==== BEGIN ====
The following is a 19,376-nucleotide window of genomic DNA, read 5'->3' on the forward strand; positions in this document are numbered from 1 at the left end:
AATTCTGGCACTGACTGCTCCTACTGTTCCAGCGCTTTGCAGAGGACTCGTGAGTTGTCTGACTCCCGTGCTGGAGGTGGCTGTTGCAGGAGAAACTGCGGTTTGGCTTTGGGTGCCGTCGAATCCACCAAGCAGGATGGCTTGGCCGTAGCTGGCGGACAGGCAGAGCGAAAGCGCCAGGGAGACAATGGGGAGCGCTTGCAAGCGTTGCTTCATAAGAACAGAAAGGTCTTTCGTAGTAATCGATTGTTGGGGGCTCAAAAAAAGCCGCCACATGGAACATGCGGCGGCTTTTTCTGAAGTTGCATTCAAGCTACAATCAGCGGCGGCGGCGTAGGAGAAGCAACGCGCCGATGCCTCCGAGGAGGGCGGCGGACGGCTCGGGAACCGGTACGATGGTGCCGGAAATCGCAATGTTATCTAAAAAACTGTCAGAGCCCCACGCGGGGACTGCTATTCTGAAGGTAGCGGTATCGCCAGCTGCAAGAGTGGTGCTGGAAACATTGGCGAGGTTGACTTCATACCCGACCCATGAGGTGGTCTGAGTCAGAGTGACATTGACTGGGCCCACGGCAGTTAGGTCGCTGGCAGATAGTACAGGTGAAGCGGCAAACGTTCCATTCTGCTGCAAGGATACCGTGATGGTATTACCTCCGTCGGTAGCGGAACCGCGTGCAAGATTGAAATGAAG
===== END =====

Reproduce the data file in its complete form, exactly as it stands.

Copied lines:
The following is a 19,376-nucleotide window of genomic DNA, read 5'->3' on the forward strand; positions in this document are numbered from 1 at the left end:
AATTCTGGCACTGACTGCTCCTACTGTTCCAGCGCTTTGCAGAGGACTCGTGAGTTGTCTGACTCCCGTGCTGGAGGTGGCTGTTGCAGGAGAAACTGCGGTTTGGCTTTGGGTGCCGTCGAATCCACCAAGCAGGATGGCTTGGCCGTAGCTGGCGGACAGGCAGAGCGAAAGCGCCAGGGAGACAATGGGGAGCGCTTGCAAGCGTTGCTTCATAAGAACAGAAAGGTCTTTCGTAGTAATCGATTGTTGGGGGCTCAAAAAAAGCCGCCACATGGAACATGCGGCGGCTTTTTCTGAAGTTGCATTCAAGCTACAATCAGCGGCGGCGGCGTAGGAGAAGCAACGCGCCGATGCCTCCGAGGAGGGCGGCGGACGGCTCGGGAACCGGTACGATGGTGCCGGAAATCGCAATGTTATCTAAAAAACTGTCAGAGCCCCACGCGGGGACTGCTATTCTGAAGGTAGCGGTATCGCCAGCTGCAAGAGTGGTGCTGGAAACATTGGCGAGGTTGACTTCATACCCGACCCATGAGGTGGTCTGAGTCAGAGTGACATTGACTGGGCCCACGGCAGTTAGGTCGCTGGCAGATAGTACAGGTGAAGCGGCAAACGTTCCATTCTGCTGCAAGGATACCGTGATGGTATTACCTCCGTCGGTAGCGGAACCGCGTGCAAGATTGAAATGAAG